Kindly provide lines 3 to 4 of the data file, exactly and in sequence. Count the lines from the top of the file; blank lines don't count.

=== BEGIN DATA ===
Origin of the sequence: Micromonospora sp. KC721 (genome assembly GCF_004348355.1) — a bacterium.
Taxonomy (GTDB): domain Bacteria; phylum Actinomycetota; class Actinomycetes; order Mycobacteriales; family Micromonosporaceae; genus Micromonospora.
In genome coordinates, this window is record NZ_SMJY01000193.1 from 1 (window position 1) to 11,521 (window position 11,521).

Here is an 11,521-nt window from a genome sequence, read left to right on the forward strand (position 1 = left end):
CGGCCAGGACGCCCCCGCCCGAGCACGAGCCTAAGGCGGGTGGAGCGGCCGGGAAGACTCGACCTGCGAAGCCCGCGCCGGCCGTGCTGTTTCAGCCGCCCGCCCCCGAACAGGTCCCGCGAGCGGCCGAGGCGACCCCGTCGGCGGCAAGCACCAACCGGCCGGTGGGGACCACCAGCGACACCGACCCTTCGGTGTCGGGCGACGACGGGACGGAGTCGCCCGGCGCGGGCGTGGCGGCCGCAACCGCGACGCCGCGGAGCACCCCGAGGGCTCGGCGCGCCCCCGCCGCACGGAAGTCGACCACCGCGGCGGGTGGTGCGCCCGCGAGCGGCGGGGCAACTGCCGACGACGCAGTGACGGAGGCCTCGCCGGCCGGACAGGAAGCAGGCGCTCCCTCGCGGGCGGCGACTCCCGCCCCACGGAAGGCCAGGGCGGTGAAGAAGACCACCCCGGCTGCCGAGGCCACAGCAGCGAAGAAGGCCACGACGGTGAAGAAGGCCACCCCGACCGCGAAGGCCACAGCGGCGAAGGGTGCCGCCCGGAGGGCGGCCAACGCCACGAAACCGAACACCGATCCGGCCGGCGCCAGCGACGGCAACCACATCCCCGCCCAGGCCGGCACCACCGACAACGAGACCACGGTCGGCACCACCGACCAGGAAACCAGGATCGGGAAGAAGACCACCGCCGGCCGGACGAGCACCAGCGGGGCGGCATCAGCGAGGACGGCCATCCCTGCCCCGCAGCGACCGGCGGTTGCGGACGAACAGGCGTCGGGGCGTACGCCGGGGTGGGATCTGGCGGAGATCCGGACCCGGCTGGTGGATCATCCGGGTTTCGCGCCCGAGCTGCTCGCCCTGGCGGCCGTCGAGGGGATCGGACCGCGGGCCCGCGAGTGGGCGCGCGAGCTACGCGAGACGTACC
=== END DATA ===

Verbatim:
In genome coordinates, this window is record NZ_SMJY01000193.1 from 1 (window position 1) to 11,521 (window position 11,521).

Here is an 11,521-nt window from a genome sequence, read left to right on the forward strand (position 1 = left end):